Cannes 2015: Michael Fassbender's performance as Macbeth shaped by British troops' experiences in Iraq and Afghanistan

A new movie adaptation is premiering at the film festival

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The Independent Culture

The experience of British troops in Iraq and Afghanistan helped to shape Michael Fassbender’s performance as Macbeth in a new movie version of Shakespeare’s bloody tragedy that has premiered at the Cannes film festival.

The controversial adaptation of the play by the Australian director Justin Kurzel suggests the Scottish warlord was suffering from post-traumatic stress disorder (PTSD), a condition that causes him to have visions of witches, hear their prophecies and embark on a murderous quest for power.

“We know soldiers coming back from Iraq and Afghanistan ... have these hallucinations,” Fassbender told journalists in Cannes. “That made so much sense to me. From the beginning [Macbeth] sees the witches and [exhibits] this sort of unhinged behaviour.”

Macbeth, which was shot on the Isle of Skye, is one of the contenders for the Palme d’Or – the 12-day festival’s top prize – which is set to will be announced.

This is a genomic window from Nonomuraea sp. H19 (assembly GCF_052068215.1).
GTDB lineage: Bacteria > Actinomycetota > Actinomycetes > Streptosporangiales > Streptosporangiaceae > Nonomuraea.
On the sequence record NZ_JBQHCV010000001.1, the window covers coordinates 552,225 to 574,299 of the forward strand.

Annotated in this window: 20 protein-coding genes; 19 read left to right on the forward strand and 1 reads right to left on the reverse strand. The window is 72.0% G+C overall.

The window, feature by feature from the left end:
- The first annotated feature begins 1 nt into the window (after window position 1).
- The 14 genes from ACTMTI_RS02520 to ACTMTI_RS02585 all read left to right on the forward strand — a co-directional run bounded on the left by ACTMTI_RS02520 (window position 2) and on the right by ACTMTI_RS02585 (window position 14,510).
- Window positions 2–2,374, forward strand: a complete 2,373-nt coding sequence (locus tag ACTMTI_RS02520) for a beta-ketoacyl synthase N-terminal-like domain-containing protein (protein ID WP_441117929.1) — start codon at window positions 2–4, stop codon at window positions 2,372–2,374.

Kurzel, who directed the acclaimed 2011 feature Snowtown, suggested the PTSD theory to Fassbender. It is one of several controversial aspects of the new film that also suggests that Macbeth and Lady Macbeth had sired children who subsequently died.

Lady Macbeth, played by the French actress Marion Cotillard, is depicted as a grieving mother who is mourning the death of at least one child. Based on a much debated line in Shakespeare’s text, it is posited as the event that sets her on the path to madness.

Fassbender believes Shakespeare’s tale is less about the high cost of ambition – the usual interpretation of the play – and more about loss. “We know that Lady Macbeth has lost one child, probably many more, and all these things come together,” he said. “I think this story is about loss, the loss of a relationship between a couple the loss of a child and of their sanity. That’s how I see it.”

Controversially, Kurzel and his team of three screenwriters have also ditched the bulk of Shakespeare’s text. Additionally, much of the film has been made in the style of a western.

Fassbender said the culling of several characters along with many of Shakespeare’s famous lines was necessary to make the play cinematic.

“The classic thing is, if it ain’t broke don’t fix it,” he said. “To try to mess with Shakespeare’s writing, which is genius – we wanted to respect that. It’s about filleting the best you can, to make it something that stands within the vision that Justin has and to make it a cinematic experience as opposed to a theatrical one.”

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